Northeastern Section - 47th Annual Meeting (1820 March 2012)
Paper No. 47-9
Presentation Time: 11:00 AM-11:20 AM


BROWN, Craig J. and MARTIN, Joseph W., Connecticut Water Science Center, U.S. Geological Survey, 101 Pitkin Street, East Hartford, CT 06108,

A U.S. Geological Survey study in cooperation with the Federal Highway Administration and the Connecticut Department of Transportation was initiated in 2008 in response to concerns about the effects of the expansion of Interstate 95 (I-95) on the water-quality and biological resources of intersecting watersheds. Chloride (Cl), temperature, and specific conductance (SC) were measured upstream and downstream of I-95 at four watersheds—Four Mile River (FM), Oil Mill Brook (OM), Stony Brook (SB), and Jordan Brook (JB), and in shallow groundwater at the FM and JB sites. SC and temperature were monitored continuously and chloride was measured approximately monthly at stream sites. Cl concentrations were estimated using regression models that described the relation among measured Cl concentrations, SC, and instantaneous streamflow.

During winter, downstream peaks of SC corresponded to storms or subsequent melting events. Continuous SC peaked as high as 860 microsiemens per centimeter (μS/cm) at stream monitoring sites during winter storms, but at other times averaged between 83 and 200 μS/cm. Estimated Cl concentrations in the four watersheds were well below the U.S. Environmental Protection Agency recommended chronic and acute Cl toxicity criteria of 230 and 860 milligrams per liter, respectively. Deicers also affected shallow groundwater and subsequently contributed to salts in streams. SC in shallow groundwater varied considerably between piezometers at FM and JB as a result of land-use differences; groundwater provided a much larger contribution of salt to the stream at FM compared to JB.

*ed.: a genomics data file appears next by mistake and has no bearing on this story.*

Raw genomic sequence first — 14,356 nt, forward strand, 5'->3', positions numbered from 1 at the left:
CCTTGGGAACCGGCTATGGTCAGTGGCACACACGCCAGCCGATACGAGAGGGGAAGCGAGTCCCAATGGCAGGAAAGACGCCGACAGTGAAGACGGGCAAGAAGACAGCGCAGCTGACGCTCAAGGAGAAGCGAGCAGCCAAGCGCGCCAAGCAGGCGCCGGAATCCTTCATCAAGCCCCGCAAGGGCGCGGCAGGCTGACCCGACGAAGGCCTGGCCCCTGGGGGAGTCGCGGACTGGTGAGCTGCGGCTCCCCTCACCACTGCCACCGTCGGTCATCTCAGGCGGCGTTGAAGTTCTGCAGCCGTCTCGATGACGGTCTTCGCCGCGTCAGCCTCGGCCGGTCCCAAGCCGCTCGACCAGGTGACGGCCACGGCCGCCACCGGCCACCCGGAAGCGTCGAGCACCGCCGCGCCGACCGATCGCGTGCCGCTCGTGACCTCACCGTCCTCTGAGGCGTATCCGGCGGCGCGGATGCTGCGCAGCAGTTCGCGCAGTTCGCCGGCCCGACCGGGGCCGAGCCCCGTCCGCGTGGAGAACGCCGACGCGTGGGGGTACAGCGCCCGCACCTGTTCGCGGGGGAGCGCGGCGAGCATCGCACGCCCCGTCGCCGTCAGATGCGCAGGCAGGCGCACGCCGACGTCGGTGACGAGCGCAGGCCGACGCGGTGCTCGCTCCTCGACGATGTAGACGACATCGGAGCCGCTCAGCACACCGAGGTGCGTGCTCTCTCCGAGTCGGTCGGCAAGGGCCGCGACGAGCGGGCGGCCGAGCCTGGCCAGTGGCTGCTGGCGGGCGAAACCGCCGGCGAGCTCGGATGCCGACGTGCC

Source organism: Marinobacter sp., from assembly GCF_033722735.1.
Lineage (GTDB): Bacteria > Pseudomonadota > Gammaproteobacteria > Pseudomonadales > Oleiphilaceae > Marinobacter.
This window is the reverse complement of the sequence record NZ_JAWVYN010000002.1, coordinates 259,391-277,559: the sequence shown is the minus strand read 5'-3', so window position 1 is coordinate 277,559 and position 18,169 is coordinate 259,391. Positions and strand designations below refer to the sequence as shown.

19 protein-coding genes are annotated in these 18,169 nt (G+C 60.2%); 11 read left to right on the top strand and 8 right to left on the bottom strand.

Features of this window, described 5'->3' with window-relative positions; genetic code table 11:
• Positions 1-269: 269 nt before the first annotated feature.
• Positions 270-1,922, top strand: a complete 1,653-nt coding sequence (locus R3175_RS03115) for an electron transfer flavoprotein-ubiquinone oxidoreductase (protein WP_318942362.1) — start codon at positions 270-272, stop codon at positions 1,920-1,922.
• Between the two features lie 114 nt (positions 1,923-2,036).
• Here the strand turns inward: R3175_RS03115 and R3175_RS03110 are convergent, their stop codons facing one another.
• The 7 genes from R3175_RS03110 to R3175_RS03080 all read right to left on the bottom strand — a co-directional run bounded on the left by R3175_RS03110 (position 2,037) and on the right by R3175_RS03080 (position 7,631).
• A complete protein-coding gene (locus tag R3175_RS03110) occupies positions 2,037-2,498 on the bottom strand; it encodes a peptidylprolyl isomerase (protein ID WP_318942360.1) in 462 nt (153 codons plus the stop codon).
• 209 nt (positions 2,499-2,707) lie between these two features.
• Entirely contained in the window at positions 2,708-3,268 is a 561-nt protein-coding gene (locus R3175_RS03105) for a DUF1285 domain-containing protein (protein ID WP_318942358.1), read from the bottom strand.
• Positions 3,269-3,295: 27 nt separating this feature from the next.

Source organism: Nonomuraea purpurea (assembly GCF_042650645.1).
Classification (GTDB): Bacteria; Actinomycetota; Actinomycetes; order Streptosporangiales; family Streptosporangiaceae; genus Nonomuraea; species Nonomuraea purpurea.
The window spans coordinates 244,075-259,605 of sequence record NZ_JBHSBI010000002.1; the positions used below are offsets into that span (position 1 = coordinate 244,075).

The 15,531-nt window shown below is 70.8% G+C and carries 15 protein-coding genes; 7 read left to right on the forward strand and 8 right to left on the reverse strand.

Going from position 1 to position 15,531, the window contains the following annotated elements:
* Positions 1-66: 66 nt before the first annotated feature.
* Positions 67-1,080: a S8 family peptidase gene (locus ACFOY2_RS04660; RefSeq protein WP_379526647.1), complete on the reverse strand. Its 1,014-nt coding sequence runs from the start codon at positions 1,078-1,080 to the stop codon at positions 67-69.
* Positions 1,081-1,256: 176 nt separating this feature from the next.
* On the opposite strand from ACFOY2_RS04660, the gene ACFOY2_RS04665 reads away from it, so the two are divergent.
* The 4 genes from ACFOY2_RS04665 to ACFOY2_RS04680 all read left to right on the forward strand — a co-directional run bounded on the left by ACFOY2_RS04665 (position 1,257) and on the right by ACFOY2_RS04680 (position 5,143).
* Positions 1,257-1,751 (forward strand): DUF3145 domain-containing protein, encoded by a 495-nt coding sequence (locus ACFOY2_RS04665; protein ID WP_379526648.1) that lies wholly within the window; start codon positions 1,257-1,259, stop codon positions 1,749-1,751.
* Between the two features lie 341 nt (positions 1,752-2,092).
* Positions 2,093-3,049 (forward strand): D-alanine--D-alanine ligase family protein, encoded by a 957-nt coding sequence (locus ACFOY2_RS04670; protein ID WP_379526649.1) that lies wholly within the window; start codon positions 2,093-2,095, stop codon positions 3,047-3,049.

The estimated Cl yields for a period from 2008 to 2009 at the four stream sites downstream from I-95 ranged from 0.07 ton per day per square mile (ton/d)/mi2 at OM, one of the least developed watersheds, to 0.21 (ton/d)/mi2 at JB, the watershed with the highest percentage of urban development and impervious surfaces. FM and OM had low estimated Cl yields and reflect the low percentages of developed land and impervious area. Estimated Cl yields at JB and SB were relatively high but were not as high as those estimated in more urbanized watersheds in Connecticut. High concentrations of chloride and other constituents in road deicers can affect groundwater and stream-water quality to the extent that they exceed aquatic criteria for acute and chronic toxicity.

Northeastern Section - 47th Annual Meeting (1820 March 2012)
General Information for this Meeting
Session No. 47
State and Fate of Urban Watersheds in the Northeast
Hartford Marriott Downtown: Capital Rooms 2 & 3
8:00 AM-12:00 PM, Tuesday, 20 March 2012

Geological Society of America Abstracts with Programs, Vol. 44, No. 2, p. 108

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